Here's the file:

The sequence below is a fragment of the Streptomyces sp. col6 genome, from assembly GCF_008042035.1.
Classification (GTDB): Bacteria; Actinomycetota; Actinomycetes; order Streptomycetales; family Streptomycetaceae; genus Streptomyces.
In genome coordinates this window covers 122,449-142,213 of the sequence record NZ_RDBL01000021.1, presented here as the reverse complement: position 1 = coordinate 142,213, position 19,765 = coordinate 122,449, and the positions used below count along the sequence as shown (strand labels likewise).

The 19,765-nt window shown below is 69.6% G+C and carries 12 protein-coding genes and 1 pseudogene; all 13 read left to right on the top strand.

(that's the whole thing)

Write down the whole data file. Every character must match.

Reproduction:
The sequence below is a fragment of the Streptomyces sp. col6 genome, from assembly GCF_008042035.1.
Classification (GTDB): Bacteria; Actinomycetota; Actinomycetes; order Streptomycetales; family Streptomycetaceae; genus Streptomyces.
In genome coordinates this window covers 122,449-142,213 of the sequence record NZ_RDBL01000021.1, presented here as the reverse complement: position 1 = coordinate 142,213, position 19,765 = coordinate 122,449, and the positions used below count along the sequence as shown (strand labels likewise).

The 19,765-nt window shown below is 69.6% G+C and carries 12 protein-coding genes and 1 pseudogene; all 13 read left to right on the top strand.